Twitter was one of those State actors

We may soon learn a great deal more, because Twitter was one of those State actors. According to The Intercept, Vijaya Gadde, Twitter’s Director of Legal Policy, Trust, and Safety, served on the CISA Advisory Committee. Minutes of a June meeting contain a list of Attendees with a line listing Twitter as an organization represented there.

Someone has redacted the name of that Twitter official, but it could only have been Gadde, per Occam’s Razor.

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Two events happened last springtime that at the time CNAV deemed unrelated. First was the beginning of the Twitter War with Elon Musk; second was the “establishment” of the Disinformation Governance Board.

Once is happenstance; twice is coincidence; and the third time it’s enemy action. Ian Fleming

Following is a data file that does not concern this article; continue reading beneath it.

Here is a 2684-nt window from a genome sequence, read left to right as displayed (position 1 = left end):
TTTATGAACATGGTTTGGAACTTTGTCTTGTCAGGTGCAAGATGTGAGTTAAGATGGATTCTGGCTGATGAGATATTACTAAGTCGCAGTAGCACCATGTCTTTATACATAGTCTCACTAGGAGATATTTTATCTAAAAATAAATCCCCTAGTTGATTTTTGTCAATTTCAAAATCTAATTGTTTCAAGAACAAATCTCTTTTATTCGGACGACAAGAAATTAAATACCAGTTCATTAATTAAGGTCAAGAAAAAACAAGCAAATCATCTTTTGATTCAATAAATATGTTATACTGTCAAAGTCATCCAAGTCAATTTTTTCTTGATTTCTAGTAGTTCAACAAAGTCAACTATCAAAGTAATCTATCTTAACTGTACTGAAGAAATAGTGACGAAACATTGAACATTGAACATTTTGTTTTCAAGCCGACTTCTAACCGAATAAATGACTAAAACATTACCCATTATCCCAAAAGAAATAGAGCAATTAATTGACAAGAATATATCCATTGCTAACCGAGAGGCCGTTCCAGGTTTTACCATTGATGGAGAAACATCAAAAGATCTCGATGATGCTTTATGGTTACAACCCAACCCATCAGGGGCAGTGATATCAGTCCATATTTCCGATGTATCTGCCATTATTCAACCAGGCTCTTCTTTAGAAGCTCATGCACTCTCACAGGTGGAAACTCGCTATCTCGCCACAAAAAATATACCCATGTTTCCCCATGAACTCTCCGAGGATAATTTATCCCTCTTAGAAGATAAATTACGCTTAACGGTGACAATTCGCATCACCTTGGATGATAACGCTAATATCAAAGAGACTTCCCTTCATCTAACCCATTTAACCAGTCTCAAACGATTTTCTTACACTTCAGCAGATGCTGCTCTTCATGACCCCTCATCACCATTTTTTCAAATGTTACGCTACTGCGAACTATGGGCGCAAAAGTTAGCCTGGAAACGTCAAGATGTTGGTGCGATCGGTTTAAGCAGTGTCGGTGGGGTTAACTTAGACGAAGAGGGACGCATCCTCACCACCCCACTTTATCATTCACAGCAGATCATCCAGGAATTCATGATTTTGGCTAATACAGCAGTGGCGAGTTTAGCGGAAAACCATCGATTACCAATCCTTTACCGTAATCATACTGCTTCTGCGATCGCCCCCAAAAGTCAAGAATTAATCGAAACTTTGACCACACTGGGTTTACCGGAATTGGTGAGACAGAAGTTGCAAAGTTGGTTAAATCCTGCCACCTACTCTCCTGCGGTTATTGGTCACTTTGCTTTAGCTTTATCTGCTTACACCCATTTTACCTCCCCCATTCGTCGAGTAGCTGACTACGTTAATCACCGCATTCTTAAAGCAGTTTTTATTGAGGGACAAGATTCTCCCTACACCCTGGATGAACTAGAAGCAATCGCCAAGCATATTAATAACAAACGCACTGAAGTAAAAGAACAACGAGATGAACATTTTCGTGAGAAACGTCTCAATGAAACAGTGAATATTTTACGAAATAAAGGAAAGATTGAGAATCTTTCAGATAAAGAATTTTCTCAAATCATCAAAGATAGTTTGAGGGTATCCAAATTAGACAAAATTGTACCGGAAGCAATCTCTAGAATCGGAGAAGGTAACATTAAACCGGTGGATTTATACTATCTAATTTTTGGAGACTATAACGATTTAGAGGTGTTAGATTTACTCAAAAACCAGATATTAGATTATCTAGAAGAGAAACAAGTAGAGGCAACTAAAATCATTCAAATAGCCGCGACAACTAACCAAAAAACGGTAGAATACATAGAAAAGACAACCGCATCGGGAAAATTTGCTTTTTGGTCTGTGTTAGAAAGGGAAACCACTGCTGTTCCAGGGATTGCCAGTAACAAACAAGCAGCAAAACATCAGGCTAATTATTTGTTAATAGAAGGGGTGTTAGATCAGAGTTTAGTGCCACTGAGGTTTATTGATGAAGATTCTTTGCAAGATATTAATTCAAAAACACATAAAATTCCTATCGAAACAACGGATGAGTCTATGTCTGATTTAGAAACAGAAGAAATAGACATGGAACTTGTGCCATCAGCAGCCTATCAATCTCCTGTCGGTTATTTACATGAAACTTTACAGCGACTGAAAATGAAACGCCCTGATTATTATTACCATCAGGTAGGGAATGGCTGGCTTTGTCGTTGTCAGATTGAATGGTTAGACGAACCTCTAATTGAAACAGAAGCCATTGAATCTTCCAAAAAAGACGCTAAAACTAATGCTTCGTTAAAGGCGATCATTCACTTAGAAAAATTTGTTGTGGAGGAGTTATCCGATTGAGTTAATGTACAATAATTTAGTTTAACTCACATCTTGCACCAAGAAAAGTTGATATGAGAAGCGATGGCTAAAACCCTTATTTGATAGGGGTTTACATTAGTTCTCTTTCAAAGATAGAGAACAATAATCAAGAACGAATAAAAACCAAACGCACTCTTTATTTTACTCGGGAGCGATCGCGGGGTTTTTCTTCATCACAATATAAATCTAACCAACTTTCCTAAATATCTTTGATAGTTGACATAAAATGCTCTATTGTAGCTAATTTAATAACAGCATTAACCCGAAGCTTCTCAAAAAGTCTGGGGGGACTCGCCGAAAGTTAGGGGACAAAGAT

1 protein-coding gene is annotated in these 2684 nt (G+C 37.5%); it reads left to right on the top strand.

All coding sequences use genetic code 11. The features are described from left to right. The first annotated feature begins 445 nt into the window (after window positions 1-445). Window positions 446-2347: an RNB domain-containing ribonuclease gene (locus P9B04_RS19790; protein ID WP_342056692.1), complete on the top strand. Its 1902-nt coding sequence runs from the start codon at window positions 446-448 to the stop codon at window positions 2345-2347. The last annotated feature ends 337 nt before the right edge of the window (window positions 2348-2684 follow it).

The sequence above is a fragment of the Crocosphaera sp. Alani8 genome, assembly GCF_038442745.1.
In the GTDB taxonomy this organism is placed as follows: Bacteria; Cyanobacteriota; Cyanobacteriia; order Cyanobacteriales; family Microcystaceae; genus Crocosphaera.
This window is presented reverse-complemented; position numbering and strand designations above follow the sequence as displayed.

Again, The Intercept’s motives are unclear. Are they celebrating, or condemning? Either way, they quote, with remarkable candor, this warning from Adam Candeub, Professor of Law at Michigan State:

When the government suggests things, it’s not too hard to pull off the velvet glove, and you get the mail fist. And I would consider such actions, especially when it’s bureaucratized, as essentially state action and government collusion with the platforms.

Which is exactly what we see.

So what do we have?

At best this affair represents mission creep by the agency George W. Bush created to stop foreign Non Government Organizational actors from committing acts of war like the Attacks of September 11, 2001. At worse we see treason against the President, and treason against the United States. We knew the Big Tech Firms were playing the role of State actors. We did not know, until now, that they were literal State actors. Not only did they take instruction from the government; they took an active role in planning a campaign of censorship.